Mitral Valve Prolapse
Billowing leaflets as seen from the left atrium.
Irregular, redundant, billowing mitral leaflets. A valve of this type is usually associated with moderate to severe mitral regurgitation.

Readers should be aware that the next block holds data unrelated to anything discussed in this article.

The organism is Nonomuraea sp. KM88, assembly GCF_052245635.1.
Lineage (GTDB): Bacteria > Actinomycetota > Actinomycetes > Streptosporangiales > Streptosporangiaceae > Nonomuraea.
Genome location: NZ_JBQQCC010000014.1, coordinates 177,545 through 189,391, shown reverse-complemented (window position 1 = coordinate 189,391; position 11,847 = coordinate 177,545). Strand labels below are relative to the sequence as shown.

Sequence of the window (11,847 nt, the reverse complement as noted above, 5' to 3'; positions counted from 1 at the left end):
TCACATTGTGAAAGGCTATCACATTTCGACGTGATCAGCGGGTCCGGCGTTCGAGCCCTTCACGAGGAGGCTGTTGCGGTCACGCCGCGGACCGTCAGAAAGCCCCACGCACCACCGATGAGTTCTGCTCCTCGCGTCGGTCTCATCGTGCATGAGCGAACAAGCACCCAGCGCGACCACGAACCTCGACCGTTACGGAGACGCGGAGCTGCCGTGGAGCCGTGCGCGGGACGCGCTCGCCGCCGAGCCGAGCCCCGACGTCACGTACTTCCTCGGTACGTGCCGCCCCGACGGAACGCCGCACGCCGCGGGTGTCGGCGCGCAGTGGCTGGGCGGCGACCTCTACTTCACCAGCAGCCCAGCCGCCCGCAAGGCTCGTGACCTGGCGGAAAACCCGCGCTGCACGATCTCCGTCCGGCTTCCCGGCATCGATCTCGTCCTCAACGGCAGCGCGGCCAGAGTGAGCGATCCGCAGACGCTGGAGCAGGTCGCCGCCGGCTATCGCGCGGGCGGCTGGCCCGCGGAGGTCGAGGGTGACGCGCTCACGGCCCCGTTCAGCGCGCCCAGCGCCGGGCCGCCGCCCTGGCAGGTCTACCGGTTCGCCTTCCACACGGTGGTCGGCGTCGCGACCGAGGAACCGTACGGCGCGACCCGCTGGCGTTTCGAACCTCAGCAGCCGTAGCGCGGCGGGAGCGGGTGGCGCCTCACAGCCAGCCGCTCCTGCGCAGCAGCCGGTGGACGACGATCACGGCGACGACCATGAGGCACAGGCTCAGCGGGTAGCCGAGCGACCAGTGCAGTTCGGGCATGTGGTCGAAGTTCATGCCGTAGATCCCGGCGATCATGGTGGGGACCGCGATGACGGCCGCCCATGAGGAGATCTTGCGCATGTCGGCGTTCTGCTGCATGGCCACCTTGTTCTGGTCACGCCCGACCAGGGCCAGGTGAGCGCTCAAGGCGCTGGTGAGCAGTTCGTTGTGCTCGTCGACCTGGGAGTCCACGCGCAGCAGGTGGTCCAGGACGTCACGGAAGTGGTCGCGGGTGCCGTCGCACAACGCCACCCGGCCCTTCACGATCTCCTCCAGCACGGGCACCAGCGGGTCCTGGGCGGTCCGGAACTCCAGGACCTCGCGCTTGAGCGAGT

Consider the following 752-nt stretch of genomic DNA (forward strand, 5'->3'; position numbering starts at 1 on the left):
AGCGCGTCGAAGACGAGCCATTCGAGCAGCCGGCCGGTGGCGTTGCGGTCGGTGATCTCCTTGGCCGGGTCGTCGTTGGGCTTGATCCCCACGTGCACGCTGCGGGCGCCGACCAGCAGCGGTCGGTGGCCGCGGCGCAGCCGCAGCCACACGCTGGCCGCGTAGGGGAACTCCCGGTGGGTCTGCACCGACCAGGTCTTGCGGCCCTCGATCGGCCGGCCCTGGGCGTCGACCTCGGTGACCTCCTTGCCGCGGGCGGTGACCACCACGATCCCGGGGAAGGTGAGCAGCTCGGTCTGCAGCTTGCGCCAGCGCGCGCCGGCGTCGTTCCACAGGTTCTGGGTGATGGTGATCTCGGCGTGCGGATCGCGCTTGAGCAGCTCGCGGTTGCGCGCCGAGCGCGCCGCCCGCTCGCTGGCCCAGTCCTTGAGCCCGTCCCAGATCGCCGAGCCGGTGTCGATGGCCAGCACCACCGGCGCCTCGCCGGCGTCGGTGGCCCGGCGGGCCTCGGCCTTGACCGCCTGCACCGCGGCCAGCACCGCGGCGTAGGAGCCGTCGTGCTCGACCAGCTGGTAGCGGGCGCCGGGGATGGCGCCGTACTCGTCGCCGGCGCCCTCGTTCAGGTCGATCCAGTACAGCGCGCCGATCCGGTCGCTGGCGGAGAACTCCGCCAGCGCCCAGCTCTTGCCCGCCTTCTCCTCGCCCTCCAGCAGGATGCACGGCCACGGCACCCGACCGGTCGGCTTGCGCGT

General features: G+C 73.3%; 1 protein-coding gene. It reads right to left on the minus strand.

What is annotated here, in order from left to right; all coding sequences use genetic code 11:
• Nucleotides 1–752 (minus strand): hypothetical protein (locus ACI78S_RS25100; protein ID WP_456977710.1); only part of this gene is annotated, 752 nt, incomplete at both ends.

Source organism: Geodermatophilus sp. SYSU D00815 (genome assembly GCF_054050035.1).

Common in young women. One or both leaflets is (are) enlarged, hooded or tent-like, and floppy; sometimes thick and rubbery. Prognosis is very good overall but MVP may lead to serious complications which include infective endocarditis, mitral regurgitation, emboli from thrombi on the valvular or atrial mural endocardium, or serious atrial or ventricular arrhythmias. Pathologically, in addition to thick, rubbery leaflets, the chordae tendineae are elongated, thin, and prone to rupture. The mitral annulus dilates. The commissures do not fuse. The lamina fibrosa becomes thin and there is multifocal marked thickening of the spongiosa with deposition of mucoid material. Marfan syndrome, a disorder secondary to missense mutations in the fibrillin gene, and other hereditary disorders of connective tissue are responsible for some cases of MVP. Further research will probably discover other genetic bases for MVP.